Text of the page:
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James Teackle Dennis collection of artifacts

Identifier: MS-GAR-032
James Teackle Dennis (1865-1918) was a volunteer assistant on several archeological digs in Egypt and traveled extensively through Europe. This collection consists of a wide variety of artifacts collected by Dennis and dating from the ancient world to approximately 1914.


  • approximately 950 BCE - 1914

Conditions Governing Access

This collection is housed off-site and requires 48-hours' notice for retrieval. Contact Special Collections for more information.

Collection is open for use.

Conditions Governing Use

Single copies may be made for research purposes. Researchers are responsible for determining any copyright questions. It is not necessary to seek our permission as the owner of the physical work to publish or otherwise use public domain materials that we have made available for use, unless Johns Hopkins University holds the copyright.


1.3 Cubic Feet (2 card file boxes (10.75 x 8.75 x 12 inches))

Biographical / Historical

James Teackle Dennis was born in Baltimore in 1865 and died in Woodbrook, MD, in 1918. He attended Lafayette College and pursued graduate studies in Semitic Languages at Johns Hopkins from 1896-1898 and from 1899-1903, although apparently without receiving a degree. He worked as a volunteer assistant on several archeological digs in Egypt and published several books on his travels and studies, including The Burden of Isis, a translation of a set of hymns to Isis. He also traveled extensively through Europe.

Scope and Contents

This collection consists of a wide variety of artifacts dating from the ancient world to approximately 1914. Some artifacts include fragments of Roman villas, ammunition from the American Civil War, a piece of the USS Constitution, and a piece of molten lead from Baltimore fire, 1914.

Other Finding Aids

A more complete legacy online finding aid for this collection is available:

Custodial History

The artifacts were were formerly stored at the Evergreen Museum & Library and were transferred to Special Collections in 2005.

Immediate Source of Acquisition

It is not clear how the present objects came to the university.

This collection was exhibited at Southeast Missouri State University in the late 1970's, and the accompanying catalogue (a copy of which is in the department's vertical file) features an informative essay on Dennis’s life and archeological work. The essay states that much of Dennis's personal collection was donated to JHU in 1918, but had 'dwindled considerably' by 1977. Ellen Reader Williams' The Archaeological Collection of the Johns Hopkins University (Baltimore: JHU Press, 1984) notes Dennis' activities and illustrates some fragmentary reliefs that JHU received as a result. Significantly, however, she identifies one of them as "probably" part of a shipment from Dennis, implying that records about the receipt of the objects are not complete.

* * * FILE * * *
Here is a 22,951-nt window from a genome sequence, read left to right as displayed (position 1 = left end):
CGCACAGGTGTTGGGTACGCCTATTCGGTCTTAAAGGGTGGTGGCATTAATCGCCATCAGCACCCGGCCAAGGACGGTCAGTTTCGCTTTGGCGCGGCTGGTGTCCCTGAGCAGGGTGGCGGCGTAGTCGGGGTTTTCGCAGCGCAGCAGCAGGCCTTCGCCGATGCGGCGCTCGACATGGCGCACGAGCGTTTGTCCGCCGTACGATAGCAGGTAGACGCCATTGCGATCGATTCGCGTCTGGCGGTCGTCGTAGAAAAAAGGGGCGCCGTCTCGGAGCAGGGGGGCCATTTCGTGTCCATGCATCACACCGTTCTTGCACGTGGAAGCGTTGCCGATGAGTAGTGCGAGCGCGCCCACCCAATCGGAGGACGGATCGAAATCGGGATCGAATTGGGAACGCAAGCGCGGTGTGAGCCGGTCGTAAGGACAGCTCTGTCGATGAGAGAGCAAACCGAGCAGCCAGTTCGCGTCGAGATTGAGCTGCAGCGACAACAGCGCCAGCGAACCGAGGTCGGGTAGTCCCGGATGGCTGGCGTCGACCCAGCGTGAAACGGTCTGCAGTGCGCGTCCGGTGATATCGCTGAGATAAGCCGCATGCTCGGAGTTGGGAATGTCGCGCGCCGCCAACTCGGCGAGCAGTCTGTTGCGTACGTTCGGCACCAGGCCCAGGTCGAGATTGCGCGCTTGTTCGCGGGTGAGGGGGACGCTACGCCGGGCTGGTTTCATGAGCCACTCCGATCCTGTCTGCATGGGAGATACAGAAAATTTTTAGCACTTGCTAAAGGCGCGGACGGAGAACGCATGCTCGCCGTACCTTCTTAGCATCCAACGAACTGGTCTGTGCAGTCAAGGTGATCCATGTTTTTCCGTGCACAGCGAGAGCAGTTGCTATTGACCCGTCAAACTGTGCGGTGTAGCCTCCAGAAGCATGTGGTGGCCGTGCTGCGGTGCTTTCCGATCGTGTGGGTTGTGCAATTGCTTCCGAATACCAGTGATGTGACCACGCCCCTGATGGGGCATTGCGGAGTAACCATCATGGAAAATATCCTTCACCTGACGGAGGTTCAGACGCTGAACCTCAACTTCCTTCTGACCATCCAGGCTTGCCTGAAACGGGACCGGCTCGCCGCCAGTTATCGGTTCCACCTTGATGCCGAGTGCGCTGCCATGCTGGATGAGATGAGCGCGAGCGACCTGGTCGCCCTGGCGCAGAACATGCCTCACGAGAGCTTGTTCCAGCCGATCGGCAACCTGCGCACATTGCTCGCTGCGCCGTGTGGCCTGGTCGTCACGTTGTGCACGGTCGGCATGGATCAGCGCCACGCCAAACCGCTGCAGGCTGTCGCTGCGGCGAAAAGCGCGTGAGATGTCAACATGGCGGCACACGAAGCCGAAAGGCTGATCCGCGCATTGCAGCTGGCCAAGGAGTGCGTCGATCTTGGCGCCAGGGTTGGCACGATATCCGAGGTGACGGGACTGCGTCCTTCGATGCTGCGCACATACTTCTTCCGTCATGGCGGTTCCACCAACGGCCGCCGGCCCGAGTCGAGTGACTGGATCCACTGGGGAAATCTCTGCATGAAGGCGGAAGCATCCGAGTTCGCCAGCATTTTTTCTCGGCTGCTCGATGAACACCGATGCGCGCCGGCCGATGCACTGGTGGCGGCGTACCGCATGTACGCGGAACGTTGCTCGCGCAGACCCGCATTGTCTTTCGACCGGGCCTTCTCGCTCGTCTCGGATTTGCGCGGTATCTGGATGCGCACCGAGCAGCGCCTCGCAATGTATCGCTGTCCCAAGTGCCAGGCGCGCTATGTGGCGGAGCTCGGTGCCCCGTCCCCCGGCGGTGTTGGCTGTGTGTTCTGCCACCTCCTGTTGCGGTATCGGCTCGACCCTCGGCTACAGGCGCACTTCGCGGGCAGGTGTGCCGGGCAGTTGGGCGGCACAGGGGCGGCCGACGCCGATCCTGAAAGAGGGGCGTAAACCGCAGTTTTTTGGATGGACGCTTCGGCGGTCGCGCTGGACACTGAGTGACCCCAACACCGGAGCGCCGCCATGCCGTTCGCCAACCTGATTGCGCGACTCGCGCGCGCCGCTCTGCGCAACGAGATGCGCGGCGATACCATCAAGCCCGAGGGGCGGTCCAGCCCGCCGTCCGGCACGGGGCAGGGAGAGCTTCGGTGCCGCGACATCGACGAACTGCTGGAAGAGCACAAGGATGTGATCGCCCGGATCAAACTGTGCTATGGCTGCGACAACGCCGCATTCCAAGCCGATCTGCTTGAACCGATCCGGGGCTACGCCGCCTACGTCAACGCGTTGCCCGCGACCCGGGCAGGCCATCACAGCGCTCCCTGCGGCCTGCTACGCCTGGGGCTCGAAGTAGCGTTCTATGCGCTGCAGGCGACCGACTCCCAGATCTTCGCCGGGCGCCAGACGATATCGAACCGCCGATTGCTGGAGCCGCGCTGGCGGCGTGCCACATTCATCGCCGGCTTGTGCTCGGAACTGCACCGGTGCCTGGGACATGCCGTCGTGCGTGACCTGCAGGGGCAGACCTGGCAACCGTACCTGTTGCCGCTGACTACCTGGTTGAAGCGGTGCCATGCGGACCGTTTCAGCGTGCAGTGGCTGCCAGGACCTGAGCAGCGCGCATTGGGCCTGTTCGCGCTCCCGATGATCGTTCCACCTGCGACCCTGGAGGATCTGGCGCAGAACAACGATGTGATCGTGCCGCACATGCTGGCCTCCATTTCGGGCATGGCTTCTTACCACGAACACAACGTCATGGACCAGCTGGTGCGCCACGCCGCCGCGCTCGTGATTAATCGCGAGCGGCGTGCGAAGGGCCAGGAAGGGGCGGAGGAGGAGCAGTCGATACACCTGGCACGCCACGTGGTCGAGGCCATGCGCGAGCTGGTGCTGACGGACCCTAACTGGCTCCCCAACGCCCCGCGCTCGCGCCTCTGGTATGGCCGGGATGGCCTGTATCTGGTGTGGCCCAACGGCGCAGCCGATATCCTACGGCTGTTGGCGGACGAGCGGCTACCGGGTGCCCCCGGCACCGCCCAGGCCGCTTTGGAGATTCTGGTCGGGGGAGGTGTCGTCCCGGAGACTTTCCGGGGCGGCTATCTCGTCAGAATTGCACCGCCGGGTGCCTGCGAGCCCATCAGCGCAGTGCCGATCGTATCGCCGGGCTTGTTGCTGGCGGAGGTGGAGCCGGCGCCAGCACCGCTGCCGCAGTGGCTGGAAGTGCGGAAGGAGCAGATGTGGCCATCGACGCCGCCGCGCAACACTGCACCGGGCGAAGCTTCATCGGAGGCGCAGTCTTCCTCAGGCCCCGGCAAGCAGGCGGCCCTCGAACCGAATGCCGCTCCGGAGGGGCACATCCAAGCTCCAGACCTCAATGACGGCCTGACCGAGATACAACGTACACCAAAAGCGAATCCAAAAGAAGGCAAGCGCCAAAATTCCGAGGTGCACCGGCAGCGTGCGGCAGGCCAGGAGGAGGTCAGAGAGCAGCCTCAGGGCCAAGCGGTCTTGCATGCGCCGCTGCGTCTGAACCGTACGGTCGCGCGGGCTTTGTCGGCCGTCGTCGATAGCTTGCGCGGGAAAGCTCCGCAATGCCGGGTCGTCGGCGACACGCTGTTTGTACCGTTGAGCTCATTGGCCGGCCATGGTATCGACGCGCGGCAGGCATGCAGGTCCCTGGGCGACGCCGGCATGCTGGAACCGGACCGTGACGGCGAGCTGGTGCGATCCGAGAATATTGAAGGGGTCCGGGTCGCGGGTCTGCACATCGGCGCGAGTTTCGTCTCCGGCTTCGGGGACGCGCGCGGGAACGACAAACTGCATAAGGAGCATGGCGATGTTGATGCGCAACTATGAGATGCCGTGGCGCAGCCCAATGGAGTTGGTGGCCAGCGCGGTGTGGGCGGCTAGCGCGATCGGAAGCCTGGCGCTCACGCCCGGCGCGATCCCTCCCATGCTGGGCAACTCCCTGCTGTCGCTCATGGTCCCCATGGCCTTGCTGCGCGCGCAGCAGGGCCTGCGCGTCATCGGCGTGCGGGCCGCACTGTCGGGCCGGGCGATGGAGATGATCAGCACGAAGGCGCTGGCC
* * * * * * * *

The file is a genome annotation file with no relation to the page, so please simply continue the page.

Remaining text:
Related Materials

The majority of Dennis' papers are deposited at the Maryland Historical Society as MS 233, and a copy of his 1916 will can be found in the J. Appleton Wilson papers, MS 83, also at the Maryland Historical Society. The Griffith Institute, part of the Ashmolean Museum in Oxford, has some papers of his relating to his work in Egypt. In addition, a small collection of Egyptian artifacts belonging to Dennis is in the Malden Historical Society in Missouri.

Processing Information

The artifacts were stored in separate small (about 3" x 5") manila envelopes, except for a few larger items, which were loose. Accession numbers and descriptions of each object were written on the envelopes (larger items had taped labels, which were removed). Also included with the collection was a registry of the objects on several 4" x 6" cards. Discrepancies between the registry and the objects received from Evergreen are noted in the inventory.

Repository Details

Part of the John Work Garrett Library (Evergreen Museum and Library) Repository

4545 N. Charles Street
Baltimore MD 21218 USA